Holy cow, BMOW runs actual software! In this case it’s Microchess, a 1 kilobyte marvel from 1976. Here it is, showing the first few moves of the Giuco Piano opening:
The two-letter code for each piece indicates the color and type. For unknown reasons, “C” means rook (castle?) and “R” means knight. The three hex bytes at the bottom show the piece ID and start and end positions for the most recent move.
The original Microchess was written by Peter Jennings in 1976, and was one of the earliest examples of commercial software. It targeted the KIM-1, a 6502-based hobbyist computer whose only output was a six-character hex LED display. Those three hex bytes in the screenshot were the entire output of that original KIM-1 version. The text-based chess board was added later to support more capable computers with video displays. Amazingly, the entire Microchess program is just 924 bytes. Allowing a few dozen more bytes for runtime memory needs, it still fits in one kilobyte. Good luck writing a functional chess program in 1K on a modern PC!
Porting Microchess to BMOW was fairly painless. It’s written in 6502 assembly, and BMOW’s instruction set is an imperfect 6502 superset, so there wasn’t much work to do there. The I/O routines were already separated from the rest of the code, so I only needed to point them at the existing keyboard and video I/O routines in BMOW’s ROM to finish the job.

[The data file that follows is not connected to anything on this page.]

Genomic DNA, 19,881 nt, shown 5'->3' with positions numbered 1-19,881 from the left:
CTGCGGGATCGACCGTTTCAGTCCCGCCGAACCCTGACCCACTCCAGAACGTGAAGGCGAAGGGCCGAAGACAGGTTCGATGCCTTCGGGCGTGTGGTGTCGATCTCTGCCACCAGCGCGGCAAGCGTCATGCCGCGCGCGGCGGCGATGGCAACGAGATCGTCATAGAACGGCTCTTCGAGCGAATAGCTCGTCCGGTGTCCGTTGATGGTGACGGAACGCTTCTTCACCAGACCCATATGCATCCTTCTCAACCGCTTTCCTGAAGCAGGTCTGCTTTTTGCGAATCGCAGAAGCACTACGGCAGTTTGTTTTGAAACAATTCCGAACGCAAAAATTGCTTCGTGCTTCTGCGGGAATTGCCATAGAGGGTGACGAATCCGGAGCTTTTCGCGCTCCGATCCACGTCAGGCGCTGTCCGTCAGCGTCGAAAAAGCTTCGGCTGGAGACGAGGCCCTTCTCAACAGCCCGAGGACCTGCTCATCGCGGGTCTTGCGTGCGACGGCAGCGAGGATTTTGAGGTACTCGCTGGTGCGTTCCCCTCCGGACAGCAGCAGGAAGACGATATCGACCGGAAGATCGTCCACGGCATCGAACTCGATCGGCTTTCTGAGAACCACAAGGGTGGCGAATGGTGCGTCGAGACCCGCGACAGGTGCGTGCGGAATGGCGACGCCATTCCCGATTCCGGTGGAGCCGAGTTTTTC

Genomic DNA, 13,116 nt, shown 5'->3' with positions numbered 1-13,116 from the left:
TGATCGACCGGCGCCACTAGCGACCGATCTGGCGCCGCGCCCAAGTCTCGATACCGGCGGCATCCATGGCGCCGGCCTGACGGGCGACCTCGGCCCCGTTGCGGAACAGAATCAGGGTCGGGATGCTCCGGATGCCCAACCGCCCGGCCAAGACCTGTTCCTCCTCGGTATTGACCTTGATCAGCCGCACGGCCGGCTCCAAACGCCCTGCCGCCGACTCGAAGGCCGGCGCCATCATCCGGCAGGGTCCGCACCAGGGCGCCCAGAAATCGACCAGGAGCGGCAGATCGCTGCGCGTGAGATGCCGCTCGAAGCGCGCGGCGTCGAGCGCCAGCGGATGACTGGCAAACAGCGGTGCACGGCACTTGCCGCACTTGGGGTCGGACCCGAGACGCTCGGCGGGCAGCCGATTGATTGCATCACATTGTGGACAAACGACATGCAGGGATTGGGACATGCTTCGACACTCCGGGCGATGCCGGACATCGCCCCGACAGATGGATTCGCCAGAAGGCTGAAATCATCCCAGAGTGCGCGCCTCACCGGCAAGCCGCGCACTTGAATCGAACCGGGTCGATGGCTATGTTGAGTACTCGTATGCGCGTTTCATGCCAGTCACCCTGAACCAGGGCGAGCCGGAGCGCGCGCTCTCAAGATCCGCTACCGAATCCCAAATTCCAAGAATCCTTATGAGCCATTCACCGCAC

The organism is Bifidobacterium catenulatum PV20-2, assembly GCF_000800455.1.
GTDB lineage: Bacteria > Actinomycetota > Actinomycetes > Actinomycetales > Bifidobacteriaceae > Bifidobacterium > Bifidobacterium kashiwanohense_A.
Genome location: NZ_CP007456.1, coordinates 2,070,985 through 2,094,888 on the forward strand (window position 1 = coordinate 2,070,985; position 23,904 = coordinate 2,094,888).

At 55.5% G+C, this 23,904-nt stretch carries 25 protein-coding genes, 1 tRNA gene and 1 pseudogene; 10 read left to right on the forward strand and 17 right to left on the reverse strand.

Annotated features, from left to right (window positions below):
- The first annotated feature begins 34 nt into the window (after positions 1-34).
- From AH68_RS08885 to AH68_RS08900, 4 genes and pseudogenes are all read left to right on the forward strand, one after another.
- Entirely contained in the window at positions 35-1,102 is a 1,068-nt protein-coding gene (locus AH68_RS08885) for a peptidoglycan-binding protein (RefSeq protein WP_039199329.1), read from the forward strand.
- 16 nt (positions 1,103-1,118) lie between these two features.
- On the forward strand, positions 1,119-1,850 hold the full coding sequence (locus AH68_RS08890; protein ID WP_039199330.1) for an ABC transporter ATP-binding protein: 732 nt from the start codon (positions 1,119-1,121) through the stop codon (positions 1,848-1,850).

There are still some bugs to work out. BMOW Microchess does make legal moves, but they’re not always very sensible. I wasn’t expecting top-quality chess play, but it often seems to not realize that a piece is at risk of capture. I was able to easily capture a bishop and queen, without it making any attempt to defend them. Hopefully after I dig into the Microchess code further, I can determine if it’s a bug related to BMOW’s imperfect emulation of 6502 behavior, or something else. Meanwhile, back to chess!Read 3 comments and join the conversation